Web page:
We all know how difficult it is to stay in the loop with everything that goes on. Each week more worthwhile articles, podcasts, videos, books, and more resources, are produced than are possible for us to keep up with. So, in light of this, here’s a roundup of things you may have missed recently.


7 Questions to Ask Before You Preach (Francis Chan)
From a number of years ago but I only just came across it. I plan to use this as a basis for questions to ask myself before preaching. Question 6 is particularly pertinent in our celebrity-pastor culture.

A Wrath-less God Has Victims (Jason Micheli)
On older article on why removing God’s wrath creates more problems than it solves. Some of my favorite quotes from the article:

Christianly speaking, forgiveness is a vapid, meaningless concept apart from justice.

Despite the queasiness God’s wrath invokes among mainline and liberal Protestants, how could one think of Alfred Dewayne Brown [a wrongly convicted man sentenced to death and whom the authorities and not hear the above lines as good news? The example of Dewayne Brown points out the problem with the popular disavowal of divine anger; namely, what we (in power) find repugnant has been a source of hope and empowerment to the oppressed peoples of the world.

Single Is Never Second Best (Desiring God)
Actually written for those who are mid-life and single, but the number of young adults I know that struggle with this, I believe this is a worthy article to read. There are also a few comments that will hit home in how honest and real they are (“It’s what 40-year-olds feel when others make an erroneous link between their singleness and their sexual orientation.” Not just 40-year olds…)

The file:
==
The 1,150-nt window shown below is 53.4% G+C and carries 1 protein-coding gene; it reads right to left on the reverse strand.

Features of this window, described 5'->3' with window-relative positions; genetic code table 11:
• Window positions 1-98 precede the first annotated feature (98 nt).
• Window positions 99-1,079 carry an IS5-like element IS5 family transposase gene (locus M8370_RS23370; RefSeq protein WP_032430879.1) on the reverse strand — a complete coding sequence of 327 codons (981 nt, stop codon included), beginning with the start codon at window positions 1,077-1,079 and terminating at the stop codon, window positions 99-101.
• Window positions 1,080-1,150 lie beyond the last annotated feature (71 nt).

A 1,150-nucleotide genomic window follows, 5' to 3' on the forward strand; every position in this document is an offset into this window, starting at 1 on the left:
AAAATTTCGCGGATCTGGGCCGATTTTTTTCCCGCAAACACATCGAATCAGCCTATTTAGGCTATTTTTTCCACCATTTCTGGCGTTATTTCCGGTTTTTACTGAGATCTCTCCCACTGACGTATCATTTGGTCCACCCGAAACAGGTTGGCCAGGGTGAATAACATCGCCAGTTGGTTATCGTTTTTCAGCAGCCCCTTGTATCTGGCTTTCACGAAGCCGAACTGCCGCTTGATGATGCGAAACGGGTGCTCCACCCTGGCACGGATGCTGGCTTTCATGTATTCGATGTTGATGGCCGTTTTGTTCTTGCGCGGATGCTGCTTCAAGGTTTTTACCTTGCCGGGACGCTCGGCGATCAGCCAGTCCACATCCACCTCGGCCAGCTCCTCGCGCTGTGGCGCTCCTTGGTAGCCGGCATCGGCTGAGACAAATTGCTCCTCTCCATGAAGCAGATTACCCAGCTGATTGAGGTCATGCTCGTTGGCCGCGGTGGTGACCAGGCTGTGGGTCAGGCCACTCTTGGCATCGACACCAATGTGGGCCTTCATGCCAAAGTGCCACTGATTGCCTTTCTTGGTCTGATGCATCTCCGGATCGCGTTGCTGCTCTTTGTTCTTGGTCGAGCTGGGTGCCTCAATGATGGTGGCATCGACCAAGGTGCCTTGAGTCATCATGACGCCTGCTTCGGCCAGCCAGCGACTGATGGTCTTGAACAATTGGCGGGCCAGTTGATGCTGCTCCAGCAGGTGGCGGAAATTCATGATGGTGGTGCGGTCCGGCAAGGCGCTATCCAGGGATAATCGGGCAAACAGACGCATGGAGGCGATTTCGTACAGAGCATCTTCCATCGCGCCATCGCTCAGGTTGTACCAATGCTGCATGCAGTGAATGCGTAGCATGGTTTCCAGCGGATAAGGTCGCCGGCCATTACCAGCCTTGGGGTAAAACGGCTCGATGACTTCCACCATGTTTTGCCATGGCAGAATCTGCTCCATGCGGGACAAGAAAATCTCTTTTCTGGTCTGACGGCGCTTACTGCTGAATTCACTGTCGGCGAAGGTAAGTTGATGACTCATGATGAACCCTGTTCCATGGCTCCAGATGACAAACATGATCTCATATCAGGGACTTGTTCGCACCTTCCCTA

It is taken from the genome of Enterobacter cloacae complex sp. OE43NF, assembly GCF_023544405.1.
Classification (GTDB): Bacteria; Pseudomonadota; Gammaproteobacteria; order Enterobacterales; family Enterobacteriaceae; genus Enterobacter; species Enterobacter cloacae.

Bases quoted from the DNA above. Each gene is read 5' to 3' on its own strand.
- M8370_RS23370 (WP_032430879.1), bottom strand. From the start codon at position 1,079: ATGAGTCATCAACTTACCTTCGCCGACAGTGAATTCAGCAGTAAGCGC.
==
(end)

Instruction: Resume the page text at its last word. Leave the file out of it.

Gospel of Luke Ch. 24 (The Bible Project)
The final video in The Bible Project’s multi-video series on The Gospel of Luke looking at Luke 24! The biblical & theological, and artistic & production, quality of these videos are phenomenal, and it’s only improving. The sound effects of this one were particularly good…

“What is some advice for those entering the ministry?” (Tim Keller)
Helpful and challenging. Point 3 hits home: “prayer is much more important than you think it is.”

Isn’t the Bible Sexist? (Peter J. Williams)
I’m rather a big fan of Peter J. Williams. For those of you unfamiliar with him, Peter J. Williams is the principal of Tyndale House research centre in Cambridge, UK (to find out more about him, read this interview). He’s a fantastic apologist and scholar, particularly in regards to the Old Testament (also, for those of you interested, he’s just been involved in producing a new version of the Greek New Testament).

The Theology of Superheroes: Engaging Secular Society with Modern Mythology (Khaldoun Sweis)
Never heard of Khaldoun Sweis before, but this is a great talk. Worth the watch to be able to engage with the number of superhero films from a gospel perspective.


This week doesn’t seem to have been amazing for podcasts, so here are a few notable resources from the past month or two.

Streetlights Bible – 2 Corinthians